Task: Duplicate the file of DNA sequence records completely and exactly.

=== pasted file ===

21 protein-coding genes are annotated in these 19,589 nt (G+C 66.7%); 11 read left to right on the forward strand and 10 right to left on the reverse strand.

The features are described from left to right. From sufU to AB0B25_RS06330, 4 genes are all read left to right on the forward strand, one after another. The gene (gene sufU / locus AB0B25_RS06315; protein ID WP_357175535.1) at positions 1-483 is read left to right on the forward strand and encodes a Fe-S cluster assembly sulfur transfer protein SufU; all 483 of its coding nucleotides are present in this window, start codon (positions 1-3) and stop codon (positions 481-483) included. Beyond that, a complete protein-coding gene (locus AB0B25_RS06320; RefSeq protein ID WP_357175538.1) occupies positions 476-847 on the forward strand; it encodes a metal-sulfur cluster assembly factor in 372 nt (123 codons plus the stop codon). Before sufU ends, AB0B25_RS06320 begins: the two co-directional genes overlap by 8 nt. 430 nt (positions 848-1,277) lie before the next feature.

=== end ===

21 protein-coding genes are annotated in these 19,589 nt (G+C 66.7%); 11 read left to right on the forward strand and 10 right to left on the reverse strand.

The features are described from left to right. From sufU to AB0B25_RS06330, 4 genes are all read left to right on the forward strand, one after another. The gene (gene sufU / locus AB0B25_RS06315; protein ID WP_357175535.1) at positions 1-483 is read left to right on the forward strand and encodes a Fe-S cluster assembly sulfur transfer protein SufU; all 483 of its coding nucleotides are present in this window, start codon (positions 1-3) and stop codon (positions 481-483) included. Beyond that, a complete protein-coding gene (locus AB0B25_RS06320; RefSeq protein ID WP_357175538.1) occupies positions 476-847 on the forward strand; it encodes a metal-sulfur cluster assembly factor in 372 nt (123 codons plus the stop codon). Before sufU ends, AB0B25_RS06320 begins: the two co-directional genes overlap by 8 nt. 430 nt (positions 848-1,277) lie before the next feature.